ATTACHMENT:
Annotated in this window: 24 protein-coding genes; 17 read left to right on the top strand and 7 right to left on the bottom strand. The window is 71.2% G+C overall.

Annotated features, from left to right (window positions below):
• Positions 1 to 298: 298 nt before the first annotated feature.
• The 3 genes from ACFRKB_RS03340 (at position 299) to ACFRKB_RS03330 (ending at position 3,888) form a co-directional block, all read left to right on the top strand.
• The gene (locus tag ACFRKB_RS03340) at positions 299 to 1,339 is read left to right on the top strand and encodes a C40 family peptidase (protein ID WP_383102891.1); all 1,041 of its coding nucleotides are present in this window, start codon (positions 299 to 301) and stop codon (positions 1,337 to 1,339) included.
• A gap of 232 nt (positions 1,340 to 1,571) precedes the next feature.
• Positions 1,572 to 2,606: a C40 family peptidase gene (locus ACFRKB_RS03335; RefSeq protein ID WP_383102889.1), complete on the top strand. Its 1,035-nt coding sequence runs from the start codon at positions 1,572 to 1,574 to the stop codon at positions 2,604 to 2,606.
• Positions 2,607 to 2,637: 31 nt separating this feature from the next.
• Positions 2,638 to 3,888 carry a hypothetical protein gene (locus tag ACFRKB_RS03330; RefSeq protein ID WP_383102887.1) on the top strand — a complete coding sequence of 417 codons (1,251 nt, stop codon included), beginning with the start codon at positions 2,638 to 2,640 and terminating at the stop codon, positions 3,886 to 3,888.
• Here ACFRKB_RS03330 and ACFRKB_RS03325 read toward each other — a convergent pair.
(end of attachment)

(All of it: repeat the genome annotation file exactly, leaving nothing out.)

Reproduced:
Annotated in this window: 24 protein-coding genes; 17 read left to right on the top strand and 7 right to left on the bottom strand. The window is 71.2% G+C overall.

Annotated features, from left to right (window positions below):
• Positions 1 to 298: 298 nt before the first annotated feature.
• The 3 genes from ACFRKB_RS03340 (at position 299) to ACFRKB_RS03330 (ending at position 3,888) form a co-directional block, all read left to right on the top strand.
• The gene (locus tag ACFRKB_RS03340) at positions 299 to 1,339 is read left to right on the top strand and encodes a C40 family peptidase (protein ID WP_383102891.1); all 1,041 of its coding nucleotides are present in this window, start codon (positions 299 to 301) and stop codon (positions 1,337 to 1,339) included.
• A gap of 232 nt (positions 1,340 to 1,571) precedes the next feature.
• Positions 1,572 to 2,606: a C40 family peptidase gene (locus ACFRKB_RS03335; RefSeq protein ID WP_383102889.1), complete on the top strand. Its 1,035-nt coding sequence runs from the start codon at positions 1,572 to 1,574 to the stop codon at positions 2,604 to 2,606.
• Positions 2,607 to 2,637: 31 nt separating this feature from the next.
• Positions 2,638 to 3,888 carry a hypothetical protein gene (locus tag ACFRKB_RS03330; RefSeq protein ID WP_383102887.1) on the top strand — a complete coding sequence of 417 codons (1,251 nt, stop codon included), beginning with the start codon at positions 2,638 to 2,640 and terminating at the stop codon, positions 3,886 to 3,888.
• Here ACFRKB_RS03330 and ACFRKB_RS03325 read toward each other — a convergent pair.